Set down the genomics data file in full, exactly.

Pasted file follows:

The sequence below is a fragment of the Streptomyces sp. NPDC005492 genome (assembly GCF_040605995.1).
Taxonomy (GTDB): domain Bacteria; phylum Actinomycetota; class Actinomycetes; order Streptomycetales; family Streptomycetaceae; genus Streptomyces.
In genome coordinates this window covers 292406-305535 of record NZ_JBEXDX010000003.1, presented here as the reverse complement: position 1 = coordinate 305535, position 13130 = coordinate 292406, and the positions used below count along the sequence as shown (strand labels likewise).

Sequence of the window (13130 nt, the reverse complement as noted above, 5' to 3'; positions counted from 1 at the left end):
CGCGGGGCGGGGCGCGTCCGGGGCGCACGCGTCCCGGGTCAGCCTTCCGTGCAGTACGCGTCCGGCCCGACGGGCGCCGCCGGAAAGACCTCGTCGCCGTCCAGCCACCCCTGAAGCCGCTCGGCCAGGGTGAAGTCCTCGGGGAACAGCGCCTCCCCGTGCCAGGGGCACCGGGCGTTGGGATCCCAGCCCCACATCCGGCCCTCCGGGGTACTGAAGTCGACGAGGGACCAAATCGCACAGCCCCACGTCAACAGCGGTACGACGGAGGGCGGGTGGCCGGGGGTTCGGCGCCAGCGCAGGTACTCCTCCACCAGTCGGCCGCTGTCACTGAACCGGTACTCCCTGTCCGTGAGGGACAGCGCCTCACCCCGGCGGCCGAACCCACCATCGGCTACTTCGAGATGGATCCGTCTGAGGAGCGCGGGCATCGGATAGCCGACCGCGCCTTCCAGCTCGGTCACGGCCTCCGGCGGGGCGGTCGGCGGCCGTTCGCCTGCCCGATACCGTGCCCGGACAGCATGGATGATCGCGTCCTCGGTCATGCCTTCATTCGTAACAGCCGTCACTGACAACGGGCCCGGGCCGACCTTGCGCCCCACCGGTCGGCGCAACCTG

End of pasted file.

The sequence below is a fragment of the Streptomyces sp. NPDC005492 genome (assembly GCF_040605995.1).
Taxonomy (GTDB): domain Bacteria; phylum Actinomycetota; class Actinomycetes; order Streptomycetales; family Streptomycetaceae; genus Streptomyces.
In genome coordinates this window covers 292406-305535 of record NZ_JBEXDX010000003.1, presented here as the reverse complement: position 1 = coordinate 305535, position 13130 = coordinate 292406, and the positions used below count along the sequence as shown (strand labels likewise).

Sequence of the window (13130 nt, the reverse complement as noted above, 5' to 3'; positions counted from 1 at the left end):
CGCGGGGCGGGGCGCGTCCGGGGCGCACGCGTCCCGGGTCAGCCTTCCGTGCAGTACGCGTCCGGCCCGACGGGCGCCGCCGGAAAGACCTCGTCGCCGTCCAGCCACCCCTGAAGCCGCTCGGCCAGGGTGAAGTCCTCGGGGAACAGCGCCTCCCCGTGCCAGGGGCACCGGGCGTTGGGATCCCAGCCCCACATCCGGCCCTCCGGGGTACTGAAGTCGACGAGGGACCAAATCGCACAGCCCCACGTCAACAGCGGTACGACGGAGGGCGGGTGGCCGGGGGTTCGGCGCCAGCGCAGGTACTCCTCCACCAGTCGGCCGCTGTCACTGAACCGGTACTCCCTGTCCGTGAGGGACAGCGCCTCACCCCGGCGGCCGAACCCACCATCGGCTACTTCGAGATGGATCCGTCTGAGGAGCGCGGGCATCGGATAGCCGACCGCGCCTTCCAGCTCGGTCACGGCCTCCGGCGGGGCGGTCGGCGGCCGTTCGCCTGCCCGATACCGTGCCCGGACAGCATGGATGATCGCGTCCTCGGTCATGCCTTCATTCGTAACAGCCGTCACTGACAACGGGCCCGGGCCGACCTTGCGCCCCACCGGTCGGCGCAACCTG